Critically endangered rodents have new home in Plymouth

A pair of Eurasian beavers have been released into a re-wilding enclosure at Poole Farm, Plymouth. The male and female are unrelated orphans from the Tay Catchment in Scotland and have spent the last few months at the Cornwall Seal Sanctuary.

The pair have now been in their new home in Plymouth for four weeks and have already started to make changes to the landscape. The beaver introduction is part of the Green Minds project, a Plymouth City Council initiative which has overseen a number of urban wilding project across the city and has engaged with communities to help people explore and enjoy the health benefits that nature and our green spaces provide.

Beavers disappeared from England about a thousand years ago, having been hunted to extinction. All the more extraordinary, then, that in 2008 a beaver was spotted in East Devon. Four years later, a beaver was rescued from a slurry pit in Roborough. Somehow, after centuries of absence, England once again had populations of free-living beavers.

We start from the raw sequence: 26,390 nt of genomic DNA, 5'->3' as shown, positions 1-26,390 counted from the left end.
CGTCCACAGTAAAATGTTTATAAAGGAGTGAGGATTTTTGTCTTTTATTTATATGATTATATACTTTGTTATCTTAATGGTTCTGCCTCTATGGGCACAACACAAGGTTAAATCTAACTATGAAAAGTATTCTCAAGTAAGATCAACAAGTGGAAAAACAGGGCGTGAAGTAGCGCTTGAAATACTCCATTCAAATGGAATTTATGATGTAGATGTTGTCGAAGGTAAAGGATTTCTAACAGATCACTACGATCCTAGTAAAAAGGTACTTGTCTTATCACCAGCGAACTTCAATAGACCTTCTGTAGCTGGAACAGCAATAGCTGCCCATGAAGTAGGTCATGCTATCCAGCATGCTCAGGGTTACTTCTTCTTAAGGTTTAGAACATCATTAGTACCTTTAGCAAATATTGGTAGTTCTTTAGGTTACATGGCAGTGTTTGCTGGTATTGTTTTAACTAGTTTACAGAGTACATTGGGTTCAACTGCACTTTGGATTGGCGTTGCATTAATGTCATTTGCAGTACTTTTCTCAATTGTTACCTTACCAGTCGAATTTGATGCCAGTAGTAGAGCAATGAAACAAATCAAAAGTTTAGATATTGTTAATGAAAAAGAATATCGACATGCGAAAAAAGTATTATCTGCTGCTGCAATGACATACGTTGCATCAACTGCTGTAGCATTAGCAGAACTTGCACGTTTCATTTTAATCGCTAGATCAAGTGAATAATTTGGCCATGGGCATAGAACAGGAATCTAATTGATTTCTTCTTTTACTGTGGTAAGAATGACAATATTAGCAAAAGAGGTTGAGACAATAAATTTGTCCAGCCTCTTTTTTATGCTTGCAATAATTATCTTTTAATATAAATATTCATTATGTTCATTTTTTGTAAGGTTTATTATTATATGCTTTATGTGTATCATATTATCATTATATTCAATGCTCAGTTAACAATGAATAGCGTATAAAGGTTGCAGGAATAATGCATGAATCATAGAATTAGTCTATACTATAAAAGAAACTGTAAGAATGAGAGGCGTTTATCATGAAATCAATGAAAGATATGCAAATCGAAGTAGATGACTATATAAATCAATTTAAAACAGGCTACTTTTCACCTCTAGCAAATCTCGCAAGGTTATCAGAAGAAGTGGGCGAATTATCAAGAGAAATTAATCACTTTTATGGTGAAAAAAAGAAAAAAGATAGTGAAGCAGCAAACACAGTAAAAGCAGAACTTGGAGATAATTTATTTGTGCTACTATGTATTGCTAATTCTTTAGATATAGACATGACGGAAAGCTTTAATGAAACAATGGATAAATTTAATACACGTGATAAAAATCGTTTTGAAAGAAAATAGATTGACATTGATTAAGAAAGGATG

The beavers’ behaviour and changes they make to the landscape will be monitored to show how their actions can reduce flooding further downstream and create habitats for wildlife in the Bircham Valley. It is not the first time beavers were introduced to the re-wilding enclosure at Poole Farm.

The farm previously had a pair but after storm damage to the enclosure, one escaped and was sadly hit by a car. The other was then re-homed. Since then, the council has strengthened the enclosure and invested in more robust storm gates on the watercourse entrance and exits.

A spokesperson for Plymouth City Council said: "It’s important to emphasise that this is not solely a council-run project. With any reintroduction, the welfare of the animals is paramount and we have made sure that we have the backing of experts. Leading beaver experts at Devon Wildlife Trust, re-wilding specialist Dereck Gow and Roisin Campbell–Palmer, the UK’s top beaver ecologist with the Beaver Trust, have all been involved in the project."

Roisin Campbell-Palmer, Head of Restoration at Beaver Trust, said: “We are excited to support this urban beaver project which offers an important facility for community engagement through nature connection on site. We need as many spaces as we can find to help tackle increasing levels of eco-anxiety, and beaver wetlands have been shown to benefit in this regard. We look forward to supporting the site as they monitor whether the beavers have reduced flash flooding impacts and roll out education initiatives for the city and surrounding area.”